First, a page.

Record snow creates 'nightmare' for people with accessibility issues, says advocate urging better clearing

A Calgary accessibility advocate says there are people with mobility challenges across the city who are suffering due to the city’s current level of snow clearing, and there are some real consequences.

Darby Lee Young says record snowfall is causing huge challenges for people with mobility issues

Accessibility advocate Darby Lee Young says snow clearing this year had led to some people with mobility issues being stuck in their homes. (CBC,Trevor Carter)

A Calgary accessibility advocate says there are people with mobility challenges across the city who are suffering due to the city's current level of snow clearing, and there are some real consequences.

"It leads to depression. It really hurts an individual's self-esteem," Darby Lee Young told the Calgary Eyeopener Monday, of people who find themselves housebound due to record snowfall this winter.

"Anyone with any type of disability that has to go out and rely on Calgary Transit Access, for them to even be picked up becomes dangerous. They now have to stop in the road because they can't get to curb. When we know the snow is coming, I go to the grocery store and then just hunker down in my house for a couple of days."

Young is an accessibility advocate with mild cerebral palsy who runs a consulting company called Level Playing Field.

Usually she uses either a scooter or a wheelchair, but sometimes for short trips she tries to walk. She says, however, this winter has been unusually challenging.

"It has been quite a nightmare," she said.

"The other day I just wanted to go a block and a bit with my assistant to look at some accessible parking. Because of the buildup on the curb cut, when I crossed the street  I knew I had to get a little bit of speed, but when I hit the curb cut I actually ejected myself out of my chair. My chair hit the snow and stopped and I kept going."

Young has a friend on city council on this issue. Coun. Druh Farrell says there has to be a way to improve service levels of snow clearing.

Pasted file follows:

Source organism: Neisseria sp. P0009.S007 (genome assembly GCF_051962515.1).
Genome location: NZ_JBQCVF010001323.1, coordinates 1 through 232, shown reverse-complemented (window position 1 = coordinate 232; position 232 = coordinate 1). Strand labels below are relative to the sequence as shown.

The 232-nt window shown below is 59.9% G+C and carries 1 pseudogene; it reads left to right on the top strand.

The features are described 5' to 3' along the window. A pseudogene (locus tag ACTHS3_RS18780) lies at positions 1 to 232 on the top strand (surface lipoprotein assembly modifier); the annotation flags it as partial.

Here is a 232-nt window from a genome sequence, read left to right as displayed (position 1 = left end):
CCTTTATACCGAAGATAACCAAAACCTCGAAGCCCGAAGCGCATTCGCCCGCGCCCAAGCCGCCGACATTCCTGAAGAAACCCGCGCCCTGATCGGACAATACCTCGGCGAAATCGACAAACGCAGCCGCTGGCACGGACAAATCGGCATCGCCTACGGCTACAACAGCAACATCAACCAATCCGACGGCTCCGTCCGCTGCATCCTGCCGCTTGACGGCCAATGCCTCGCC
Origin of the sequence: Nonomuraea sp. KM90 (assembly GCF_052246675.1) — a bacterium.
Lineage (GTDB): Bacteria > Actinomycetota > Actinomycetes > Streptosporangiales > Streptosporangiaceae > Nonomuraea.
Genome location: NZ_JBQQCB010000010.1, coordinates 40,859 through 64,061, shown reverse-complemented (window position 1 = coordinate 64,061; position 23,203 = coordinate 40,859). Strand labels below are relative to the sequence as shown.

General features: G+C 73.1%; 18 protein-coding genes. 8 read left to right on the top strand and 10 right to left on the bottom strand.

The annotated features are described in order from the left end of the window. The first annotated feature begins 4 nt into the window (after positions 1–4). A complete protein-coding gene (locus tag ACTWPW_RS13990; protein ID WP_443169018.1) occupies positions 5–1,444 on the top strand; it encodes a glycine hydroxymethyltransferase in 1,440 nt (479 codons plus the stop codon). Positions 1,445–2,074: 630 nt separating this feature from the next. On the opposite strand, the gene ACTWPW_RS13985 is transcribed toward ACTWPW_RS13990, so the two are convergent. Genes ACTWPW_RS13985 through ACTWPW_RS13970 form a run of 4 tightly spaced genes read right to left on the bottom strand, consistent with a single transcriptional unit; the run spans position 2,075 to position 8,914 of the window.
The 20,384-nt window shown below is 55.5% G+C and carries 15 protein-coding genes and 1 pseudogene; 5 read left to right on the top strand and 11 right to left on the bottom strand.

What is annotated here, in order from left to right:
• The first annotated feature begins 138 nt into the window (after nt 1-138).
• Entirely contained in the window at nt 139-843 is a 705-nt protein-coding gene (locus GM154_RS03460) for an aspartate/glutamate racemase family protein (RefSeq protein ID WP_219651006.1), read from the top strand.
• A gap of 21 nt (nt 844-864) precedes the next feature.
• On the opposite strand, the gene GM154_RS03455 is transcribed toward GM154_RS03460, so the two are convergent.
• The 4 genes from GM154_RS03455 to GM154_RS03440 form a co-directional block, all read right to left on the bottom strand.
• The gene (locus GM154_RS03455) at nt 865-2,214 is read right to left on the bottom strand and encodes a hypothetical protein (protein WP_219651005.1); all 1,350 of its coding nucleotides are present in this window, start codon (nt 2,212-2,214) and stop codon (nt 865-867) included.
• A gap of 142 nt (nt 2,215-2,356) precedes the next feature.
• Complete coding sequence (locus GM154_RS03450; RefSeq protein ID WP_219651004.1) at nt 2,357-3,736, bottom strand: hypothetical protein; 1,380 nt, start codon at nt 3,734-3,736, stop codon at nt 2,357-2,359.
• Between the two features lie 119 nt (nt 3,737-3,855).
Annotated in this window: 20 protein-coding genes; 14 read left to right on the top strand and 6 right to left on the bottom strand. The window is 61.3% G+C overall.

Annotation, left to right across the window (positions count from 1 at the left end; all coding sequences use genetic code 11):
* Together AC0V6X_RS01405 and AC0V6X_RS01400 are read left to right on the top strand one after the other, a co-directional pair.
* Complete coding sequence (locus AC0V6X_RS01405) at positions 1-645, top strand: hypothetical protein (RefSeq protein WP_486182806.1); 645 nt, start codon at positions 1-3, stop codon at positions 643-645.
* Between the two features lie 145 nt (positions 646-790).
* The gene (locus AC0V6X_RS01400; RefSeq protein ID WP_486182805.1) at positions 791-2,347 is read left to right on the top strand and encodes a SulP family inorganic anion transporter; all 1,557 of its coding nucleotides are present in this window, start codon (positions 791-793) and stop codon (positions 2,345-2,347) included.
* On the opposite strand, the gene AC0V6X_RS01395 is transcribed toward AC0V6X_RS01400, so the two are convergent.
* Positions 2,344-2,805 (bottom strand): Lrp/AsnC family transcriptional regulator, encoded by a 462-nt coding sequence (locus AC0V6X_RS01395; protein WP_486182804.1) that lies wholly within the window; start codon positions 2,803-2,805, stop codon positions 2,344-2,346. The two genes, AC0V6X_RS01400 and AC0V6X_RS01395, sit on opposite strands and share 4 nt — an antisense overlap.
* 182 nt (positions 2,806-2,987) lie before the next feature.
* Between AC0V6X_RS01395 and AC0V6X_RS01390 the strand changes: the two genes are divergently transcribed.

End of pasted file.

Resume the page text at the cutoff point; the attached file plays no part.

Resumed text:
"We have a fiscal stability reserve, we also have an emergency reserve for snow clearing so let's tap into that and do a better job for people who are just unable to get around their city," Farrell said Monday.

"In the short term we need to do something to help people get out of their homes. It's boiling down to a human rights issue as far as I am concerned."

Coun. Shane Keating says, however, he has not had a lot of general complaints on that level of service.

"I have had a few emails, not a great number, and they are talking about specific locations," Keating said.

"If we truly want a different style or type of snow removal policy that's fine, as long as you engage with the residents and the residents are saying we desperately need it and there has to be the funding that goes along with it. Do we need to change? That's for people to give us the evidence that they want change."

Another Calgarian has taken matters into his own hands.

Chaparral resident Martin Purvis tested out his own snow-removal invention over the weekend.

Purvis attached a snowblowing device to his wheelchair, in part because his wife works long hours and he wanted to help out. He's paralyzed from the waist down.

"With all this snow we have been getting, I wanted to see if I could help in some way," Purvis told CBC News.

A video of his Saturday morning handy work was posted to Twitter by a family friend.

He says his third attempt was the charm.

"I joined the ropes to a centre point between the handles so that I could pivot the snowblower and I gave it a try and it towed me along quite nicely. Backing up was a little trickier but I found I could tip the snowblower back a bit, put it in reverse and it would push me back up the driveway and I could take another run at it," Purvis said.

"It worked really quite well as long as I didn't get into anything too heavy because there is always the danger of getting stuck."

Purvis says he understands that snow clearing has been a challenge for the city after some record snowfalls.

Keating says it's important to make any changes in the best way possible.

"Could we give better service, possibly? Could we give better service with more money? Even that is debatable. Sometimes you can throw more money at it and you don't get better service because you haven't changed the style or the way you do it."

But for Young, something needs to improve because it's hurting some Calgarians.

"It is difficult. It is very difficult. When people don't shovel their walks and they wait and hope a chinook comes in and melts, that becomes very dangerous. I have a friend yesterday who slipped and fell and broke her ankle," Young said.

"There is of course the snow budget, which is an issue. Until somebody slips and falls on your sidewalk or gets hurt, people really just don't understand."

Mayor Naheed Nenshi has said it's a matter of finances but he's happy to have that conversation if enough Calgarians want it.

With files from the Calgary Eyeopener